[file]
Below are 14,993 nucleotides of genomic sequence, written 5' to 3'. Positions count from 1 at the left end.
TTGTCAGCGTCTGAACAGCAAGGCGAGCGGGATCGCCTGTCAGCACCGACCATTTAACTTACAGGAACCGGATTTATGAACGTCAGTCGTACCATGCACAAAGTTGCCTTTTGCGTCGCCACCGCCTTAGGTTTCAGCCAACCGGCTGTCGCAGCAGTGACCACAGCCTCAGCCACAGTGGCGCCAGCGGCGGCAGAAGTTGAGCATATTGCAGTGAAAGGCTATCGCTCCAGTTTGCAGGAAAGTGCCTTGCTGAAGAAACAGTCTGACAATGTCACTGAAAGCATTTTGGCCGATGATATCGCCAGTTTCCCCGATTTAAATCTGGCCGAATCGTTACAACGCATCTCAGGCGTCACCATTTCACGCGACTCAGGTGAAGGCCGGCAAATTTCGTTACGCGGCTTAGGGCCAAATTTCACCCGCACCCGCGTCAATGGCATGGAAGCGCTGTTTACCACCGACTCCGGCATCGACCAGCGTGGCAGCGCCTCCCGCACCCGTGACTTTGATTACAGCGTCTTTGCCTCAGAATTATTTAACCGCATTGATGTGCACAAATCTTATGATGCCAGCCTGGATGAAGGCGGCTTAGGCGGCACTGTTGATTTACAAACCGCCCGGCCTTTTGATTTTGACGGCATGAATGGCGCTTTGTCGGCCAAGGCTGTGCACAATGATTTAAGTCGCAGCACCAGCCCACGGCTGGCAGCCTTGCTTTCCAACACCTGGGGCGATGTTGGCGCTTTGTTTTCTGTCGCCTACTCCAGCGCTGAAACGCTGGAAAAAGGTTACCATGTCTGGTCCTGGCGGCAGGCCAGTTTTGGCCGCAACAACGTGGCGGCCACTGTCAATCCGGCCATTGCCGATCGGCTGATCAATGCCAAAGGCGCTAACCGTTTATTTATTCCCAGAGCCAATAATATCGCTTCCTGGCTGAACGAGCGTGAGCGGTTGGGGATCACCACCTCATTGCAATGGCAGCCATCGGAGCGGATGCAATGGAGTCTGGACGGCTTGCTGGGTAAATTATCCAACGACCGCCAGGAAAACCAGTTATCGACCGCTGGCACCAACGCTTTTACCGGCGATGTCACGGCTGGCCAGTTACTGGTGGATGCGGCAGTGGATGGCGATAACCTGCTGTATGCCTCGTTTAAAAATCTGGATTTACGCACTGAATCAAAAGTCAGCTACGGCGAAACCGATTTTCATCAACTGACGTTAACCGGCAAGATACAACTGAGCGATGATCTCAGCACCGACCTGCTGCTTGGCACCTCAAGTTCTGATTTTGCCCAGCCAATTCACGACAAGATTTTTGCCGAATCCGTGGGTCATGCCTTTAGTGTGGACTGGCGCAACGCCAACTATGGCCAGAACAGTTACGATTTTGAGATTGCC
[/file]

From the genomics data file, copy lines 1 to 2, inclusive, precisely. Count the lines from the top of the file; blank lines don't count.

Below are 14,993 nucleotides of genomic sequence, written 5' to 3'. Positions count from 1 at the left end.
TTGTCAGCGTCTGAACAGCAAGGCGAGCGGGATCGCCTGTCAGCACCGACCATTTAACTTACAGGAACCGGATTTATGAACGTCAGTCGTACCATGCACAAAGTTGCCTTTTGCGTCGCCACCGCCTTAGGTTTCAGCCAACCGGCTGTCGCAGCAGTGACCACAGCCTCAGCCACAGTGGCGCCAGCGGCGGCAGAAGTTGAGCATATTGCAGTGAAAGGCTATCGCTCCAGTTTGCAGGAAAGTGCCTTGCTGAAGAAACAGTCTGACAATGTCACTGAAAGCATTTTGGCCGATGATATCGCCAGTTTCCCCGATTTAAATCTGGCCGAATCGTTACAACGCATCTCAGGCGTCACCATTTCACGCGACTCAGGTGAAGGCCGGCAAATTTCGTTACGCGGCTTAGGGCCAAATTTCACCCGCACCCGCGTCAATGGCATGGAAGCGCTGTTTACCACCGACTCCGGCATCGACCAGCGTGGCAGCGCCTCCCGCACCCGTGACTTTGATTACAGCGTCTTTGCCTCAGAATTATTTAACCGCATTGATGTGCACAAATCTTATGATGCCAGCCTGGATGAAGGCGGCTTAGGCGGCACTGTTGATTTACAAACCGCCCGGCCTTTTGATTTTGACGGCATGAATGGCGCTTTGTCGGCCAAGGCTGTGCACAATGATTTAAGTCGCAGCACCAGCCCACGGCTGGCAGCCTTGCTTTCCAACACCTGGGGCGATGTTGGCGCTTTGTTTTCTGTCGCCTACTCCAGCGCTGAAACGCTGGAAAAAGGTTACCATGTCTGGTCCTGGCGGCAGGCCAGTTTTGGCCGCAACAACGTGGCGGCCACTGTCAATCCGGCCATTGCCGATCGGCTGATCAATGCCAAAGGCGCTAACCGTTTATTTATTCCCAGAGCCAATAATATCGCTTCCTGGCTGAACGAGCGTGAGCGGTTGGGGATCACCACCTCATTGCAATGGCAGCCATCGGAGCGGATGCAATGGAGTCTGGACGGCTTGCTGGGTAAATTATCCAACGACCGCCAGGAAAACCAGTTATCGACCGCTGGCACCAACGCTTTTACCGGCGATGTCACGGCTGGCCAGTTACTGGTGGATGCGGCAGTGGATGGCGATAACCTGCTGTATGCCTCGTTTAAAAATCTGGATTTACGCACTGAATCAAAAGTCAGCTACGGCGAAACCGATTTTCATCAACTGACGTTAACCGGCAAGATACAACTGAGCGATGATCTCAGCACCGACCTGCTGCTTGGCACCTCAAGTTCTGATTTTGCCCAGCCAATTCACGACAAGATTTTTGCCGAATCCGTGGGTCATGCCTTTAGTGTGGACTGGCGCAACGCCAACTATGGCCAGAACAGTTACGATTTTGAGATTGCC